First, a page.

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Don’t Believe It
by Charlie Donlea
There is so much to recommend in Don’t Believe It by Charlie Donlea. The initial setting is exotic: Sugar Beach in St. Lucia in the Eastern Caribbean. This mystery begins immediately with action and suspense. The main character, Sidney Ryan, is a smart, talented, ethical filmmaker. The documentary she is producing is presented almost in real time: the audience gets to learn the results of Sidney’s investigations and interviews in the same week they occur. Out of appeals, an old friend who has been incarcerated for murder for ten years in St. Lucia asks for Sidney’s help in drawing attention to her case as Sidney has done in three prior films that resulted in each instance in freeing the accused.
The story effectively jumps around to various locations and times and uses a variety of styles to convey the events. Designations for places and times are clearly and helpfully added to the first of each chapter. The inclusion of documentary episodes based on interviews is very effective as a storytelling tool.
Don’t Believe It is fast-paced, and the author knows just where to break the chapters so the reader wants more. The mystery is engaging and suspenseful, and the various threads all come together in the end. There were a lot of plot inversions and surprises. I would rate this mystery highly until the end when the crime puzzle is solved, but there is no closure to two major threads. What is the point? Is the author being artsy by leaving the reader dangling? Perhaps he is letting the reader mentally finish the book according to the way the reader wants it to end. Maybe this open-endedness is preparation for a series. Whatever the reason, I was a happy reader for most of the book, disconcerted by but accepting of a sudden change in direction, and then unsettled by the ending. Charlie Donlea proved he has good skills as a mystery writer, and I would like to read more of his work to get a comprehensive feel for his talents.
I would like to extend my thanks to netgalley.com and to Kensington Books for giving me the opportunity to read this book in exchange for an honest review.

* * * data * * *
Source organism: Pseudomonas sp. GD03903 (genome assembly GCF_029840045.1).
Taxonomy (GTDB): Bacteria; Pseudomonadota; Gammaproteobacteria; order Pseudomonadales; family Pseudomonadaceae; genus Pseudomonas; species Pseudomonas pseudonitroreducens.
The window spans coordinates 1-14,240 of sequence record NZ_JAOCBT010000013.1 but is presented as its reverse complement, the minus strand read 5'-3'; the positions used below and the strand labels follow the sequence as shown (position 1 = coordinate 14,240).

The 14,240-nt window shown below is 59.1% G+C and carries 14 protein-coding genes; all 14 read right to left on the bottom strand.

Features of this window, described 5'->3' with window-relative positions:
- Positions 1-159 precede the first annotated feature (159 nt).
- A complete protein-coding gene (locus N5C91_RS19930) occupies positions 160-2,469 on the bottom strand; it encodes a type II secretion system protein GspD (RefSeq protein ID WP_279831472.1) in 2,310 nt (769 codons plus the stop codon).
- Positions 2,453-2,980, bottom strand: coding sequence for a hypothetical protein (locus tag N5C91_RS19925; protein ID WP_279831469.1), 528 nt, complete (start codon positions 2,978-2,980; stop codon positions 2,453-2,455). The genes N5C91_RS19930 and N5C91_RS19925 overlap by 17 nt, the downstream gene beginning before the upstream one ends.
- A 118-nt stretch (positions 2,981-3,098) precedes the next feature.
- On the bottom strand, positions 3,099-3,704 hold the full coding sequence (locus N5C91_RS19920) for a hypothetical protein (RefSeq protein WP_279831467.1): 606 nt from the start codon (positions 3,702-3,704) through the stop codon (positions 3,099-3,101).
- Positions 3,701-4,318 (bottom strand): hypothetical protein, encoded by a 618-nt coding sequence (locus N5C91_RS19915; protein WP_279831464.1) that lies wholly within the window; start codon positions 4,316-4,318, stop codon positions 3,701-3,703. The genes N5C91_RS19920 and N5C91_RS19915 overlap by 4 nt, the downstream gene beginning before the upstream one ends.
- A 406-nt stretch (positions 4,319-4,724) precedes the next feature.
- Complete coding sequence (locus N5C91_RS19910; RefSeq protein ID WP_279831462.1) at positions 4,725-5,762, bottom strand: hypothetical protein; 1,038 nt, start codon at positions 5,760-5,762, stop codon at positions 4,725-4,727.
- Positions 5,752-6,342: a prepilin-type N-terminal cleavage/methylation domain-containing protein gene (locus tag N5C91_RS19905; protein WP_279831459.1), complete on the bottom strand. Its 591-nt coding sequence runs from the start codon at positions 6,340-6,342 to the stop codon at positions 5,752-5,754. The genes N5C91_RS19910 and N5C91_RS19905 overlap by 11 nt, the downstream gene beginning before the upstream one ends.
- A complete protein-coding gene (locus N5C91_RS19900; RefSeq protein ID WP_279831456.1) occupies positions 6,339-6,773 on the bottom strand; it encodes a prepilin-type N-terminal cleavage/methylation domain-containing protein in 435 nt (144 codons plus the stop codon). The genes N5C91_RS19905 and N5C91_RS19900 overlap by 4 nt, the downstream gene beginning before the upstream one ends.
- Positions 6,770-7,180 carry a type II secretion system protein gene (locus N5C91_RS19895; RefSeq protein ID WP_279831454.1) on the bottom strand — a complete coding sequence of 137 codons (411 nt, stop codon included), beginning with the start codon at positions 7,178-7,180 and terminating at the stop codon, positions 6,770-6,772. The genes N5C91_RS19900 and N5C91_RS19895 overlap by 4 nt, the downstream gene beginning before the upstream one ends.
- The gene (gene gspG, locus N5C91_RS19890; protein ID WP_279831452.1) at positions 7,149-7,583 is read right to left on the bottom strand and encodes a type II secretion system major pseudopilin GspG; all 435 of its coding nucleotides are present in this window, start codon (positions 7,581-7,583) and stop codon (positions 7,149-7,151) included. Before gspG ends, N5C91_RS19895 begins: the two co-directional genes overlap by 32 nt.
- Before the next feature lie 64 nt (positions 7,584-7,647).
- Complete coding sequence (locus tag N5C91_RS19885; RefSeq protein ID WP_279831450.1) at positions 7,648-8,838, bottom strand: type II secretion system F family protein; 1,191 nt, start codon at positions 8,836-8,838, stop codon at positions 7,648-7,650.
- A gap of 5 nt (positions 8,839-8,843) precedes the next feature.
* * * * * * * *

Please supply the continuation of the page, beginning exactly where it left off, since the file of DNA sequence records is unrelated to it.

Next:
Notes: Some swearing
Publication: May 29, 2018—Kensington Books
The detectives did exactly what they’re trained not to do. They picked a suspect first, and then looked for evidence that supported their theory. And the problem with investigating a crime in that manner is that any evidence they came across that didn’t support their theory was ignored or discarded.
But she had found over the years that inmates, deprived of just about every luxury in life, possessed a great deal of patience. They never expected anything to happen quickly, and took news of delays in much the same fashion as finding the bathroom stall occupied. They simply took a breath and waited.
If I could start my career over and take a path that more closely represented my interests, I’d do it in a second.
Ebb and Flow
by Heather T. Smith
Ebb and Flow is a sad, emotionally laden story of sins, redemption and forgiveness. It is written in free verse and as such leads to tremendous teaching opportunities. Because rhyming poetry is so easily identifiable for children, it can be difficult to explain the difference between poetry and prose when the poetry does not rhyme. Ebb and Flow is a whole book of examples to demonstrate the concept. It also is an excellent exemplar of poetry as a form of storytelling. The poems in this book demonstrate the effectiveness of well-chosen words. All of these ideas are appropriate to the intended age range of eight to twelve years (grades four to seven).
As an adult I was moved by the book which lets Jett tell his own story of a father in jail, a move to a new town intended to provide a fresh start, and a disastrous year in the new surroundings. There is hope for Jett in a summer visit to a think-outside-the-box grandmother who sees the good in Jett and provides opportunities for him to work through his issues. Although the problems addressed in the book are a reality to be endured for some children, in general they are above the maturity level of most eight year olds: child abuse, spousal abuse, incarceration, homelessness, and the maturity level of some special needs adults. While it could be helpful to some children, it could be frightening to others. Some parents would also object to the expletives found in two places in the book; personally I didn’t understand their inclusion as they did not add to the book in any way.
Thus I recommend the book with the reservation of parental guidance needed for language and content. There is little that is graphic but the overtone is emotionally charged despite the hopeful ending.
I would like to extend my thanks to netgalley.com and to Kids Can Press for giving me the opportunity to read this book in exchange for an honest review.
Category: Children’s Fiction, Poetry
Notes: 1. warnings for domestic violence and swearing
2. Age Range: 8-12 years
3. Grade Level: 4-7
Publication: April 3, 2018—Kids Can Press
I just wanted to say
I’m glad you are here.
And all of a sudden,
I was more than just air.
when I grow up,
I can be someone?
Grandma’s face went soft.
You ARE someone, dear.
You’re my Jett.
She gave me the room in the attic,
the one with the view of the sea.
Of all the rooms
in all the world
it was the awesomest room
of them all.
It made me feel cozy
like a light had turned on
in my heart.